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The Dinner Party

quickening

 

(Typical Dinner Party Host winning at hosting duties)

 

 

 

The Dinner Party is not for the feint of heart. It’s not something you unceremoniously march toward like a death row inmate at his final execution (I.E. also like hosting Thanksgiving Dinner). No, The Dinner Party is your moment of triumph. It’s where you stand before a hand picked lucky few and declare your mastery over the cosmic forces of the culinary universe while drinking in their adulation. You stand in the same circle as Pharaohs and Caesars… Living Gods adorned by their subjects.

In summary, this ain’t a regular ole’ meal. All that stuff I said up there, the opposite is very true if you screw this up.

MA-guillotine

(Marie Antoinette is famous for the most disastrous dinner party in history. After every dish but dessert was ruined she offered only cake to her guests. She was executed by beheading. As the portrait  to the left suggests, bitch didn’t give a fuck by that point in the party.)

 

How do you prepare to tackle the awe and mystery of the Dinner Party? Few steps I recommend you consider when planning this event. They’re the same ones I  take into account every time.

1) Am I worthy– This probably is the most important thing to consider and it’s probably the hardest one to answer. You don’t just hold your own evening in your hands here, but you’re responsible for the evenings of several people at this point, likely ones that you consider friends and have an interest in entertaining. So there’s a lot at stake. You need to make people feel at home, feed them something interesting and delicious and then you have to occupy them for a while. The goal is to create a memorable event. Not make them question whether they should have just stayed home and watched True Blood or something. People are deliberately handing over to you a five to six hour chuck of their lives. You need to be able to make it worth their while. If you can’t answer this question with the most confident YES possible, step back. You are not worth.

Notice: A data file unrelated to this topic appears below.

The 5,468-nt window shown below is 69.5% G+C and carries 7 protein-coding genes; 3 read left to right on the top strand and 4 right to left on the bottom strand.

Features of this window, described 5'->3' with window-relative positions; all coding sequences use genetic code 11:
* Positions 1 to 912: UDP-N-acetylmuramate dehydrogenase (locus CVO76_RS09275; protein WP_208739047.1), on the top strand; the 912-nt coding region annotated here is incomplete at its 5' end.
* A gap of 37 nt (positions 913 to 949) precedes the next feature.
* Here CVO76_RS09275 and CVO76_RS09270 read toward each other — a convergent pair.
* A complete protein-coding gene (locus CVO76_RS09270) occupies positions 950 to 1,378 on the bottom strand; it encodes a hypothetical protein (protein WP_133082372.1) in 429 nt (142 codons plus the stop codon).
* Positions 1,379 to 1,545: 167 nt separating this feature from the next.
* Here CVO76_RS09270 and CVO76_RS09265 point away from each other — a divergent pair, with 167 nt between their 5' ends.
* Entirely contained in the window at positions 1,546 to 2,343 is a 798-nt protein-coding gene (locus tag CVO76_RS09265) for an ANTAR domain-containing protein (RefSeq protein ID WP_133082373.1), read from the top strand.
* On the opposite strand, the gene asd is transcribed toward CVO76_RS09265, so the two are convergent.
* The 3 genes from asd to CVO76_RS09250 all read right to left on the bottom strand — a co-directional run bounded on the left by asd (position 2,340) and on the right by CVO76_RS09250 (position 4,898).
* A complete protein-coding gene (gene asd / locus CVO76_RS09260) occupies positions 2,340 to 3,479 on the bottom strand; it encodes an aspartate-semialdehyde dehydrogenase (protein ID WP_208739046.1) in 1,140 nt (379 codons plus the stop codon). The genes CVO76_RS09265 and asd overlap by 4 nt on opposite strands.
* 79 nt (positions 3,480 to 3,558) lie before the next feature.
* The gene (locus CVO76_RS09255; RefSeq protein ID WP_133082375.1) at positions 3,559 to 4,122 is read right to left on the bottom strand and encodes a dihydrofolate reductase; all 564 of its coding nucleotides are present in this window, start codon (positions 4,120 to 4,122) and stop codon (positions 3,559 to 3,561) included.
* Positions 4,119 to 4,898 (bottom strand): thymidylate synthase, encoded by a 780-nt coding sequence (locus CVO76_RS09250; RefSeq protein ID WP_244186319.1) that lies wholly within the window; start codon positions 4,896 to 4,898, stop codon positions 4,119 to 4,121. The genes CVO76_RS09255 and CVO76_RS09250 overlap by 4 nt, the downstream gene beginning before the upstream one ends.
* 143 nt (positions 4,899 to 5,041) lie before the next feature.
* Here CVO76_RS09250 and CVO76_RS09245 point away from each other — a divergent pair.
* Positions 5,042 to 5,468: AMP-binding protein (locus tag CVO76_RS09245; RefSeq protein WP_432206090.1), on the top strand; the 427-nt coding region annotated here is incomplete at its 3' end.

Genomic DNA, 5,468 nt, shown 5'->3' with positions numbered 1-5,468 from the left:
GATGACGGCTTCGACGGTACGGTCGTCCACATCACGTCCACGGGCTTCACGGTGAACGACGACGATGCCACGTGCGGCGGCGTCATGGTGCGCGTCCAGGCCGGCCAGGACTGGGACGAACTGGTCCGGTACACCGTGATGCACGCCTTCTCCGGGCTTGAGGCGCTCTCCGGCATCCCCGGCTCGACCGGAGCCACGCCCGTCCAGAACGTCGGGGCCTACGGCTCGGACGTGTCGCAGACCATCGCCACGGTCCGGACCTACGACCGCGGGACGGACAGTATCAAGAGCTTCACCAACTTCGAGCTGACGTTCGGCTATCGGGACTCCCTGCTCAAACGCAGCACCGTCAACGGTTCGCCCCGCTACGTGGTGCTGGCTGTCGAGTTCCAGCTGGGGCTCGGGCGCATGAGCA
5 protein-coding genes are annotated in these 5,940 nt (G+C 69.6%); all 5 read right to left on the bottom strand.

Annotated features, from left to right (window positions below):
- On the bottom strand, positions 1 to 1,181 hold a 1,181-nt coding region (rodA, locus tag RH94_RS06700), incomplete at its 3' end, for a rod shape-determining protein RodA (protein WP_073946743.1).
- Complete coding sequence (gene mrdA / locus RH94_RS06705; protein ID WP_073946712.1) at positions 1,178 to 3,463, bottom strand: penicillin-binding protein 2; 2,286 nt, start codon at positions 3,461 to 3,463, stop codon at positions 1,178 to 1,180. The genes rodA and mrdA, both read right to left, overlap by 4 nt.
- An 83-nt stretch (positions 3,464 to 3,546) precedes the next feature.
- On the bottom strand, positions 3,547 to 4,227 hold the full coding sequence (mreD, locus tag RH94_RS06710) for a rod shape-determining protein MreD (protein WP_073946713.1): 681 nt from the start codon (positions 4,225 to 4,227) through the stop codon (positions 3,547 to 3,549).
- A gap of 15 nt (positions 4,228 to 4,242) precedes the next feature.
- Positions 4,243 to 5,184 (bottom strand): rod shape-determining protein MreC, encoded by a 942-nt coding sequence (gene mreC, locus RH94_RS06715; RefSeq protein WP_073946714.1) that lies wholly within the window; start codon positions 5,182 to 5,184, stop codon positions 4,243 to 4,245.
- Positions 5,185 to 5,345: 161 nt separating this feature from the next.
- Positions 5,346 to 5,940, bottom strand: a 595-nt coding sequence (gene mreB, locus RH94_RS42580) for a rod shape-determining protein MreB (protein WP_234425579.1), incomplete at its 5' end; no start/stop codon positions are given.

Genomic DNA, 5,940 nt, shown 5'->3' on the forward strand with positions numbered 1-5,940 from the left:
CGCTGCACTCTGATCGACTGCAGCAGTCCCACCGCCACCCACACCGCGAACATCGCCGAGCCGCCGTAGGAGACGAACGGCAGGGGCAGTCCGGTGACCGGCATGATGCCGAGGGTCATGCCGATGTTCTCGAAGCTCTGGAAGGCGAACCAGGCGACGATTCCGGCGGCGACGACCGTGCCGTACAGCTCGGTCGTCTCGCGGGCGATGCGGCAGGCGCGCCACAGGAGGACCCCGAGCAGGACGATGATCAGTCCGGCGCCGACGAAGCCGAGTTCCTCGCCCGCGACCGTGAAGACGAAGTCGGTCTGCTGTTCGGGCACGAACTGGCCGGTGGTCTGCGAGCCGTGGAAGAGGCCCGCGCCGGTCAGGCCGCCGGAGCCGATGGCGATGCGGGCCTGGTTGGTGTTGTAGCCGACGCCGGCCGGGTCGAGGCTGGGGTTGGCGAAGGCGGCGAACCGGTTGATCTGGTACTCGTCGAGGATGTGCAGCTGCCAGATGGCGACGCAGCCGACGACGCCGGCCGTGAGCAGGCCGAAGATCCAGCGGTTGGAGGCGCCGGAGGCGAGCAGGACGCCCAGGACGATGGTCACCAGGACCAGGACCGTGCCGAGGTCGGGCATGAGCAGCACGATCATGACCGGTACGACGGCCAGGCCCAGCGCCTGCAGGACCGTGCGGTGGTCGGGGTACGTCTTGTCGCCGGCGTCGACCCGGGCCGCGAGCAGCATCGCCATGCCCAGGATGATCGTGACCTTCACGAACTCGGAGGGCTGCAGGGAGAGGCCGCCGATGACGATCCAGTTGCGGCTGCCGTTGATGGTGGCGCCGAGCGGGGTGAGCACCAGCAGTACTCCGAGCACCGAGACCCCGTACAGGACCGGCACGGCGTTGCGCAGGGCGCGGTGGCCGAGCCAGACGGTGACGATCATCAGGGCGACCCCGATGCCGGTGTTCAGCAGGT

2) Threshold- What can my venue handle before breaking? This is a similar consideration to some of the questions asked in our catering article. But there’s more on the line here than with a typical catered event. With catering, people are just there to be fed. The food at a catered event is not the purpose of the gathering. Its not the center piece. For a dinner party it is. So you need to understand what your venue can and cannot do. Look at your kitchen, take stock of how many pots and pans you actually own. How many burners does your stove top have? How much room is there to prep food? Will the kitchen mess be hidden from diners or does it need to be entirely cleaned up and presentable? But wait… there’s more! Its not just the kitchen. Presumable this is going to be fork and knife food so you’ll need table space. If you don’t have it consider smaller sized pieces of food that don’t need the knife. How much sitting room do you have for when people aren’t eating? They can’t just stand around the whole time. Serving area for food? Where do you put the finished product for people to get at and is your venue set up in such a way as to accommodate that line of people? What rooms will these people be in and are they comfortable? Can they even handle the amount of people you intend on stuffing in there? Alcohol? You’re menu may need some as an ingredient but assuming you’re having adults over you’ll need it for them to drink. Do you have enough glasses? Fuck! I’m having a panic attack just writing this!